So where does our community go from here? 

We know there is not a fast or easy one-stop method to creating a community that is inclusive of diversity, and we know the process must be sensitively navigated. What is also belatedly becoming clear is that there is already a considerable body of knowledge available to draw on. 

I’d like to share a personal example here to illustrate how we learn from people who have been doing the work for many years. 

In the summer of 2020, I decided to go on a 6-day river rafting trip. A friend recommended a company in Utah and to my delight I discovered that they were offering their first ever LBGTQ+ trip. (Shout out to Holiday River Expeditions!). The trip was co-sponsored by The Venture Out Project, which leads wilderness trips for the queer and transgender community. I am a cis-gendered lesbian, and while I have had trans acquaintances, been an ally for trans coworkers, and have paid attention to trans issues, it was eye-opening to experience expert facilitation in how to navigate gender issues and be a better ally. I learned, for example, how much smoother it is to include pronouns as part of a round of introductions, and how to more skillfully navigate incidences of misgendering, whether it is my own mistake or someone else’s that happens in my presence. (We also had a number of BIPOC folks on that trip and discussed the lack of opportunities for safe and comfortable wilderness experiences for the BIPOC community, which resulted in Holiday River adding a BIPOC affinity trip to their offerings). It was a transformative trip for many of us (one of us even got a tattoo to commemorate). Being in a safe and supported social environment is a special experience that cannot be taken for granted for members of marginalized communities. 

My point being, that while I actually have no experience with being trans, I can learn from others how to help create and hold a safer space. Different marginalized groups have different experiences, so it can and does feel like a lot to take on. However, there are specific learnings, strategies, and existing experts who can serve as guides.

So while we are late to the game, we remain committed and recognize that laying the proper groundwork in our community will require seeking out these voices to help us do the work. For example:

  • Crystal Byrd Farmer is a diversity consultant who was interviewed on the Inside Community Podcast. She is also offering upcoming workshops with the Cohousing Institute which we are encouraging all community members to attend, and will discuss our takeaways at community meetings.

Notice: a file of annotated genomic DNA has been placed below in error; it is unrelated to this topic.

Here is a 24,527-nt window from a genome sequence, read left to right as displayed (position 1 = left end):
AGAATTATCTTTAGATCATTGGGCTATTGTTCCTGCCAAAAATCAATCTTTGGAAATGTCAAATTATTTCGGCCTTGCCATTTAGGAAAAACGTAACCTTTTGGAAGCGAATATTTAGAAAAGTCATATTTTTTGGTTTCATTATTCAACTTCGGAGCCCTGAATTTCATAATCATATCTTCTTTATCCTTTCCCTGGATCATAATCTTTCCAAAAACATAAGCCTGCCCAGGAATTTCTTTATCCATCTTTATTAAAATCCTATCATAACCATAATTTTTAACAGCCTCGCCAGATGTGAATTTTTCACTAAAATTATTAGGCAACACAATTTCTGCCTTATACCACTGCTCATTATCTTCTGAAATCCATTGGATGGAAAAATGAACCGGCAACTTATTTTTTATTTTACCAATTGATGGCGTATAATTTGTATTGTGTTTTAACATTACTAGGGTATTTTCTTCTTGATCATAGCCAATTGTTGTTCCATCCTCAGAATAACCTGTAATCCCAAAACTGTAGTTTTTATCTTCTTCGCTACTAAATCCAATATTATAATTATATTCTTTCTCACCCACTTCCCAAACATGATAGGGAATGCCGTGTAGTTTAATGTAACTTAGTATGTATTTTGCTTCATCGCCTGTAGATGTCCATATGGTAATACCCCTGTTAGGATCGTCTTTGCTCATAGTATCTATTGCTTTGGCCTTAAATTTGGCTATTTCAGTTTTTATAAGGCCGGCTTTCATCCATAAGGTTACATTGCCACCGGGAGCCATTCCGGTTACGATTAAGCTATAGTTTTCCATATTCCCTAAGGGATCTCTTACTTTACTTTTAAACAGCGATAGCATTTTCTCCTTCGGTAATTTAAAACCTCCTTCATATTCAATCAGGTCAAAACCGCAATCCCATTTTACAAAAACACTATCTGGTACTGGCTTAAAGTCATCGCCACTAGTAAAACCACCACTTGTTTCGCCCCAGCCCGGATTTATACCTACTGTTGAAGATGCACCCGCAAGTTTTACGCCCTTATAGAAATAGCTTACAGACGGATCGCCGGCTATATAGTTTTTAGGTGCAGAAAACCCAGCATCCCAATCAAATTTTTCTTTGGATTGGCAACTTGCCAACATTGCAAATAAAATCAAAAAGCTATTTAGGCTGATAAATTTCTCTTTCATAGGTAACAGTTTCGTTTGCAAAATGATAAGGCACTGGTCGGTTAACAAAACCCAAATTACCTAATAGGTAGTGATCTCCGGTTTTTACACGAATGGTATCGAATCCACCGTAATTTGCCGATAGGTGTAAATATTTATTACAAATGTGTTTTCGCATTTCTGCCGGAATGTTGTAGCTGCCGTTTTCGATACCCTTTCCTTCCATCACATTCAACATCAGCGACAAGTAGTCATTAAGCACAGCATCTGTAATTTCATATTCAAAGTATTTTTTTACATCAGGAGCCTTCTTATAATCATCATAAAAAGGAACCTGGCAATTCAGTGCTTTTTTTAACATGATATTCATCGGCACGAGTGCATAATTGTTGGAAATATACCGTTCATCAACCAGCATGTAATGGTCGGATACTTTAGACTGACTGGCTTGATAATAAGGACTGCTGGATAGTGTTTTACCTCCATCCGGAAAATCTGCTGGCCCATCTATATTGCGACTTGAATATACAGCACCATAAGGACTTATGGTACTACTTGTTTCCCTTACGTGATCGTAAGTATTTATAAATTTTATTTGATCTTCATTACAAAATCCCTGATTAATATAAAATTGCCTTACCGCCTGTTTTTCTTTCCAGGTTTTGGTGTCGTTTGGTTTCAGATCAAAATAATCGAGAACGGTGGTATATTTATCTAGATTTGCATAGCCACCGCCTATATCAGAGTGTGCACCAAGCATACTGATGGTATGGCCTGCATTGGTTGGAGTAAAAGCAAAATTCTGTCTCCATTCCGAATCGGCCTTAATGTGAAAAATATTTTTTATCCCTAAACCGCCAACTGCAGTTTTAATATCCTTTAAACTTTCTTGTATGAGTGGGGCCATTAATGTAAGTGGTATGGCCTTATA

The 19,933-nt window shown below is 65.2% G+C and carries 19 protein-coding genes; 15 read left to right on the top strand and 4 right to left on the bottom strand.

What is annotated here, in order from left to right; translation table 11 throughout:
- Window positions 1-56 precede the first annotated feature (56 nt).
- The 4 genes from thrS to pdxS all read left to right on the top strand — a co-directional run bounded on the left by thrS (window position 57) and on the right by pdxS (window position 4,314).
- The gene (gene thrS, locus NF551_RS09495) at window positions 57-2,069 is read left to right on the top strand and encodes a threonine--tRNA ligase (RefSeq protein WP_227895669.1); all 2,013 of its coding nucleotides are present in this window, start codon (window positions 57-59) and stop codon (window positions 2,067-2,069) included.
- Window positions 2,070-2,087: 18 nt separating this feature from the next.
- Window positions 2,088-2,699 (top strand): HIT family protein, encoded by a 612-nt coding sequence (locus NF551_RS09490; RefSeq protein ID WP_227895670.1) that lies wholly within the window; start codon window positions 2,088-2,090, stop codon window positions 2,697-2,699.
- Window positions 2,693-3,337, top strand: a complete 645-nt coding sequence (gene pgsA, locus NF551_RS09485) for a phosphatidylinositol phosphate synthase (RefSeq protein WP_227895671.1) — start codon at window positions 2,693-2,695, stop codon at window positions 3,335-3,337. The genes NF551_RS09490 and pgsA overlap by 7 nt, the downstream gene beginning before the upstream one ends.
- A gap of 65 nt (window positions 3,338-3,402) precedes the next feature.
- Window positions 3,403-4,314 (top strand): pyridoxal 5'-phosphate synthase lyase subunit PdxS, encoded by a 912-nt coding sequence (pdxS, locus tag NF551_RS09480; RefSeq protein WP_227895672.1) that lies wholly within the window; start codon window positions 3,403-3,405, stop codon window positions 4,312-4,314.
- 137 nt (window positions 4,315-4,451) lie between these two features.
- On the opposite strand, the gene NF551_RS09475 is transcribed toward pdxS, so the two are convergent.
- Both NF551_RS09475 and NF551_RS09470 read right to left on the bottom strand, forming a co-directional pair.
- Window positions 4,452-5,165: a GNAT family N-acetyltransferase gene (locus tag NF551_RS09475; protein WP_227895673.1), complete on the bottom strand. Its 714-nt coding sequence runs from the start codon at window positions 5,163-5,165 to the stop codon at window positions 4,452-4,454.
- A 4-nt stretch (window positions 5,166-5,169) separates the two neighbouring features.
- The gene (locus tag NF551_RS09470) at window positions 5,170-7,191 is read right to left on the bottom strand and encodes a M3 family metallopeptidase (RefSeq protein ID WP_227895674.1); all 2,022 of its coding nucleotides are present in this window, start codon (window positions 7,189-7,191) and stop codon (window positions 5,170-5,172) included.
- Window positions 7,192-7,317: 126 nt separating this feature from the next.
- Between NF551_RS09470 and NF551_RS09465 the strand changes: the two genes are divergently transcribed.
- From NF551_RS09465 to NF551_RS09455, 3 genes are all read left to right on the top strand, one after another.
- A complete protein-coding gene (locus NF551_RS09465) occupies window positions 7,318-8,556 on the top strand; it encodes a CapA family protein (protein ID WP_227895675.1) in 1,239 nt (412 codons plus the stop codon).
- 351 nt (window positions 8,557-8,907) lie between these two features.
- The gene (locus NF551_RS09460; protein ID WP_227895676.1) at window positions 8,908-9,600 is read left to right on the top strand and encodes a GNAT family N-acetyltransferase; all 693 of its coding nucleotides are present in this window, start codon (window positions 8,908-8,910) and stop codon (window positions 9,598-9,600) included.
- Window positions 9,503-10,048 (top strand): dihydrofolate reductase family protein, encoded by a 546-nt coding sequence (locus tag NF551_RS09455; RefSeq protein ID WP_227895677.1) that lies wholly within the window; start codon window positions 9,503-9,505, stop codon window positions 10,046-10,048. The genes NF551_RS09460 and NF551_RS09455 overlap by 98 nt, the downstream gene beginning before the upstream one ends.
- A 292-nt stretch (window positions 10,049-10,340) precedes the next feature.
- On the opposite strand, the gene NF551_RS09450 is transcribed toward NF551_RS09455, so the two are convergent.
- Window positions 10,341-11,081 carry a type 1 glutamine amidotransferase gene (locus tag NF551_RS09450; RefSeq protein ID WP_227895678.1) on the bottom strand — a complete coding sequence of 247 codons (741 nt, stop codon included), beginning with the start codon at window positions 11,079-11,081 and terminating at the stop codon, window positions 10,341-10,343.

• The Token: Common Sense Ideas for Increasing Diversity in Your Organization by Crystal Bird Farmer is a pithy, funny and to-the-point introduction to issues, which we will discuss in future community salons.   
  • We will participate in being the first audience for a workshop on neurodiversity with Meghan Bonde of Team Neurodivergent, which she will present at the 2024 National Cohousing Conference being held in Denver August 1-4, 2024.
  • Several members already attended a training on Transgender Cultural Fluency presented by Adrien Lawyer with the Transgender Resource Center of NM.

An immediate action we will take is to give priority for our few remaining units to families (inclusive of nontraditional families) with children, and also to people from historically under-represented groups (QTBIPOC). 

We will continue the work of how to make our cohousing community more inclusive, and how we can be allies in the diverse communities of Albuquerque. If you feel moved to offer support or resources, please reach out!

“Many well-intentioned HR managers have welcomed marginalized people with the vision of a diverse organization, but they don’t actually want diversity. They want the appearance of diversity while everyone conforms to white middle-class culture…When I talk about doing The Work, I mean the process of examining your internal beliefs about your world and the marginalized people you encounter.” Crystal Byrd Farmer 

Category: Diversity

Tags: Launch Community Member Spotlight